How do you control coating on wire that is finer than a human hair? This is the challenge faced by manufacturers of 30 – 300 micron diameter wire known as winding wire, magnet wire or fine wire. These wires are key components in electric motors, transformers and electric coils required in appliances, cars and other powered devices.
Viscosity control is critical for enamel quality
The enamel coating controls the dielectric insulating characteristics of the wire and has a major impact on wire quality. The viscosity of the enamel liquid is a direct measure of the amount of coating solids in the fluid. By controlling the coating viscosity in process, wire manufacturers can control the uniformity of the insulation on the wire.
In the past, many manufacturers relied on the visual monitoring of viscosity. To avoid having too thin a coating, engineers would err on the side of having the coating thicker than necessary, resulting in wasted coating liquid and less flexible wire that impeded performance. Cambridge Viscosity’s oscillating piston viscometer technology allows manufacturers to more precisely control coating thickness in real-time, across a range of temperature changes.
Temperature Compensated Viscosity (TCV) is a mathematical representation of the viscosity that the process fluid would possess if its temperature were at user-selected reference. TCV allows wire manufacturers to monitor viscosity without having to factor in temperature fluctuations. As the viscometer adjusts for temperature changes automatically, manufacturers have one less variable to worry about in a highly variable process. By keeping this factor constant, the manufacturer can easily fine-tune their process such as changing the coating thickness or speed with which they pull the wire through the coating bath.
Two wire makers’ experience
One leading North American fine wire manufacturer tried to control their enamel viscosity temperature. Although temperature control was rigorously pursued, difficulties maintaining target viscosity specifications proved to be a constant failing of their syringe sampling method. Another leading fine wire manufacturer in China and Japan used paddle viscometers to control the enamel viscosity, only to find that evaporation on the paddles and changes in enamel fluid levels lead to significant errors and product rejections. Both companies have turned to Cambridge oscillating piston viscometers to solve their problems.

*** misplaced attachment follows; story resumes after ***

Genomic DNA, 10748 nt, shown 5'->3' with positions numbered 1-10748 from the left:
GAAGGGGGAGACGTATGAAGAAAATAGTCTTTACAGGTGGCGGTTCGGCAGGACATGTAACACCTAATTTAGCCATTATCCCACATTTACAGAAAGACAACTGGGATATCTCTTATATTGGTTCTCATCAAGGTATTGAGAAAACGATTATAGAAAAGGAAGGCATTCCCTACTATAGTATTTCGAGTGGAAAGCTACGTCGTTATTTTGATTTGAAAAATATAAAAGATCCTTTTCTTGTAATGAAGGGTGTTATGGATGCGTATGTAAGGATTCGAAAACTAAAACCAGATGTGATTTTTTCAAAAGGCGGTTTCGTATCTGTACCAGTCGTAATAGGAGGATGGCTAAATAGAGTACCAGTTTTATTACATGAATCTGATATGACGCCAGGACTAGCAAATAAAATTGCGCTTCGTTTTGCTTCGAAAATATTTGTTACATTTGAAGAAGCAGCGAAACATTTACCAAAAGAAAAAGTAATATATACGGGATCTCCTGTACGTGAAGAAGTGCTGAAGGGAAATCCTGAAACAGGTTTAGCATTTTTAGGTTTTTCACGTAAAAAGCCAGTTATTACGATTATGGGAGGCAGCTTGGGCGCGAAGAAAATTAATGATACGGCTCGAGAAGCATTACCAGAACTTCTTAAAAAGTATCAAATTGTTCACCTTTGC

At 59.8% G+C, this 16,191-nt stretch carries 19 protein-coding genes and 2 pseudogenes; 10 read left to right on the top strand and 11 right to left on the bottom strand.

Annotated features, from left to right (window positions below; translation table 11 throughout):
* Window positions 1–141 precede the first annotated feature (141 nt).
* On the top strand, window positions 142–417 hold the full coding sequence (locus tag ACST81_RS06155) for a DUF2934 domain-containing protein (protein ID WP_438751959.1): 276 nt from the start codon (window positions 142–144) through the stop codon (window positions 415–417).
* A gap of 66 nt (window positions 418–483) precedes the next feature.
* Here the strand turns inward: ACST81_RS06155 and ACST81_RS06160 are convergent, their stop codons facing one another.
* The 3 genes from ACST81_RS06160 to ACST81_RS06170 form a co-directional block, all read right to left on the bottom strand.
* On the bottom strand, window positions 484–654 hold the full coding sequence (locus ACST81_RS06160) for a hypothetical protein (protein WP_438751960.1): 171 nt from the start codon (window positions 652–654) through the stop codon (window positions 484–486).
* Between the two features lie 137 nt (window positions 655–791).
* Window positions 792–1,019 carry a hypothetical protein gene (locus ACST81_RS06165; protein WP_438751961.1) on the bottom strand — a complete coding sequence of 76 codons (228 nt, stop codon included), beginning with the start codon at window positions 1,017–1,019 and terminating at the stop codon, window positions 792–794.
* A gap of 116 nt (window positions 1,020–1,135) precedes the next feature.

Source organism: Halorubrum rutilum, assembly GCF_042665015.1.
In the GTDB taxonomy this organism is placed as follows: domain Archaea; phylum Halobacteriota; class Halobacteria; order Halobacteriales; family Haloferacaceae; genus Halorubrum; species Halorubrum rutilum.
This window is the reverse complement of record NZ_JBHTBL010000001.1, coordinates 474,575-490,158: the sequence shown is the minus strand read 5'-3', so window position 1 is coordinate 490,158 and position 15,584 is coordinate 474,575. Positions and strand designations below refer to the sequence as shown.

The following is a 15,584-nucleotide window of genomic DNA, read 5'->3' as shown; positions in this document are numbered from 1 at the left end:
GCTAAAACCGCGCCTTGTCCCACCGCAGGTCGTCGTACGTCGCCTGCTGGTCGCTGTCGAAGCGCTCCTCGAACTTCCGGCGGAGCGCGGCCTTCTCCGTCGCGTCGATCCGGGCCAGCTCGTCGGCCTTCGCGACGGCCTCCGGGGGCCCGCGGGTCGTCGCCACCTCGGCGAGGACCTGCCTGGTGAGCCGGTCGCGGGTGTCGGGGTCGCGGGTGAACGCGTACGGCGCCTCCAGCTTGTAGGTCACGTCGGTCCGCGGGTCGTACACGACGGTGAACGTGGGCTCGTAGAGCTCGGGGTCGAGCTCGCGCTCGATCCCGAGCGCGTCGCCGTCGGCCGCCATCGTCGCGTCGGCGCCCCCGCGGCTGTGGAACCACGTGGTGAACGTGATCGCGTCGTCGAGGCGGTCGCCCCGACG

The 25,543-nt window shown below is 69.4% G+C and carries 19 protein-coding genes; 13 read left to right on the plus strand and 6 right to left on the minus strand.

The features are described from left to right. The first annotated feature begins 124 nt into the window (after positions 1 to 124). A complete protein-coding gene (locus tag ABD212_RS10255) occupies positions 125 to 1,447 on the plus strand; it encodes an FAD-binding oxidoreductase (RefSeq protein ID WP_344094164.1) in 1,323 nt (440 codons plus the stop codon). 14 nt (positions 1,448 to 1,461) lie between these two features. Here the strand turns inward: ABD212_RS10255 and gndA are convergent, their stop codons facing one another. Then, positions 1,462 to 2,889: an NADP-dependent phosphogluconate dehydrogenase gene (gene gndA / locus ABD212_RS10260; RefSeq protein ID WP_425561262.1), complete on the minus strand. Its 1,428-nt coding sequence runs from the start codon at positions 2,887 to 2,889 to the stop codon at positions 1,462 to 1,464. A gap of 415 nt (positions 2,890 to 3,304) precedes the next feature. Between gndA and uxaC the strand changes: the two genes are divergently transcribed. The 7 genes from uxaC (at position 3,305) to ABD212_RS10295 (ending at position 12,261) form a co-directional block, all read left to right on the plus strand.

The accuracy and temperature-compensated viscosity control capability of the Cambridge Viscosity viscometers have enabled both companies to reliably produce viscosity readings with in-line viscometers that compare directly to their in-house specifications. This has led to reliably achieving quality targets while reducing enamel and solvent costs, as well as significantly reducing the amount of rejects due to blisters and other defects on the wire surfaces caused by improper coating. The Cambridge systems also allow users to store up to 1,000 data points in memory for trouble-shooting with readily available reference data.
The ability to monitor viscosity in real-time and accurately control coating thickness also helps to conserve resources. Manufacturers can apply the right amount of coating, so less expensive coating liquid is wasted, and the wire’s flexibility can be maximized for more efficient windings around the core’s diameter. The oscillating piston viscometer also monitors viscosity 24/7, so coating thickness can be controlled throughout the duration of the manufacturing process.
Cambridge’s technology is used by wire manufacturers worldwide, the majority of whom are located in the US, Europe, China and Japan. The engineering chief at the Asian fine wire manufacturer says, “We tried many viscometers, but have found Cambridge’s technology to be extremely reliable in meeting our accuracy targets. The viscometers also incorporate temperature compensation which mathematically adjusts viscosity for changes in temperature so the viscosity can be tightly controlled.”
This article was published in the July/August 2011 issue of Wire & Cable Technology International. www.wiretech.com
The article was written by Cambridge Viscosity Inc.